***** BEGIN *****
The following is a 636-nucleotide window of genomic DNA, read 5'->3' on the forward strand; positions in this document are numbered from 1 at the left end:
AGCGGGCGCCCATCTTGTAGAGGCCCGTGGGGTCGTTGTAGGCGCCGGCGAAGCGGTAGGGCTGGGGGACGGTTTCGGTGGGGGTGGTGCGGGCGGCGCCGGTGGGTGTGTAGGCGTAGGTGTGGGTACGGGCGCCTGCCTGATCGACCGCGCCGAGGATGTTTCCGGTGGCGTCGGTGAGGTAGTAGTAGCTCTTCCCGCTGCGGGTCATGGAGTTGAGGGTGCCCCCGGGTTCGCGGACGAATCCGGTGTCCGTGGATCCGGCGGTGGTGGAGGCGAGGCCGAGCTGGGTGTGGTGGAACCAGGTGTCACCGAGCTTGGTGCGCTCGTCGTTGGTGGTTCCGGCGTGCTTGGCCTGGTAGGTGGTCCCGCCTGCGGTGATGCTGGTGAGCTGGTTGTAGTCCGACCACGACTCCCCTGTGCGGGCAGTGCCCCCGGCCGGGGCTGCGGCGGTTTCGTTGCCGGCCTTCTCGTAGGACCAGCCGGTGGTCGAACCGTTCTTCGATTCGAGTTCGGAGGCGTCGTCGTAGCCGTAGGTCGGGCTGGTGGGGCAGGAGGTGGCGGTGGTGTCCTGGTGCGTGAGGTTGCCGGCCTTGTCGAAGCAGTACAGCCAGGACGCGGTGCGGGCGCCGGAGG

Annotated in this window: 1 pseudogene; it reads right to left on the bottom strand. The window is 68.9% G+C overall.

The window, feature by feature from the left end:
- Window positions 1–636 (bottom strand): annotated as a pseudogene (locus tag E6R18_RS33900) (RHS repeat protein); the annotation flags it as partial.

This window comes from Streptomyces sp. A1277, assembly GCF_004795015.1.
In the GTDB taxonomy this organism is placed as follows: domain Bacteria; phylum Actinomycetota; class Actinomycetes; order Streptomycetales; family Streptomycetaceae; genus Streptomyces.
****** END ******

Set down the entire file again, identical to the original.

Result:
The following is a 636-nucleotide window of genomic DNA, read 5'->3' on the forward strand; positions in this document are numbered from 1 at the left end:
AGCGGGCGCCCATCTTGTAGAGGCCCGTGGGGTCGTTGTAGGCGCCGGCGAAGCGGTAGGGCTGGGGGACGGTTTCGGTGGGGGTGGTGCGGGCGGCGCCGGTGGGTGTGTAGGCGTAGGTGTGGGTACGGGCGCCTGCCTGATCGACCGCGCCGAGGATGTTTCCGGTGGCGTCGGTGAGGTAGTAGTAGCTCTTCCCGCTGCGGGTCATGGAGTTGAGGGTGCCCCCGGGTTCGCGGACGAATCCGGTGTCCGTGGATCCGGCGGTGGTGGAGGCGAGGCCGAGCTGGGTGTGGTGGAACCAGGTGTCACCGAGCTTGGTGCGCTCGTCGTTGGTGGTTCCGGCGTGCTTGGCCTGGTAGGTGGTCCCGCCTGCGGTGATGCTGGTGAGCTGGTTGTAGTCCGACCACGACTCCCCTGTGCGGGCAGTGCCCCCGGCCGGGGCTGCGGCGGTTTCGTTGCCGGCCTTCTCGTAGGACCAGCCGGTGGTCGAACCGTTCTTCGATTCGAGTTCGGAGGCGTCGTCGTAGCCGTAGGTCGGGCTGGTGGGGCAGGAGGTGGCGGTGGTGTCCTGGTGCGTGAGGTTGCCGGCCTTGTCGAAGCAGTACAGCCAGGACGCGGTGCGGGCGCCGGAGG

Annotated in this window: 1 pseudogene; it reads right to left on the bottom strand. The window is 68.9% G+C overall.

The window, feature by feature from the left end:
- Window positions 1–636 (bottom strand): annotated as a pseudogene (locus tag E6R18_RS33900) (RHS repeat protein); the annotation flags it as partial.

This window comes from Streptomyces sp. A1277, assembly GCF_004795015.1.
In the GTDB taxonomy this organism is placed as follows: domain Bacteria; phylum Actinomycetota; class Actinomycetes; order Streptomycetales; family Streptomycetaceae; genus Streptomyces.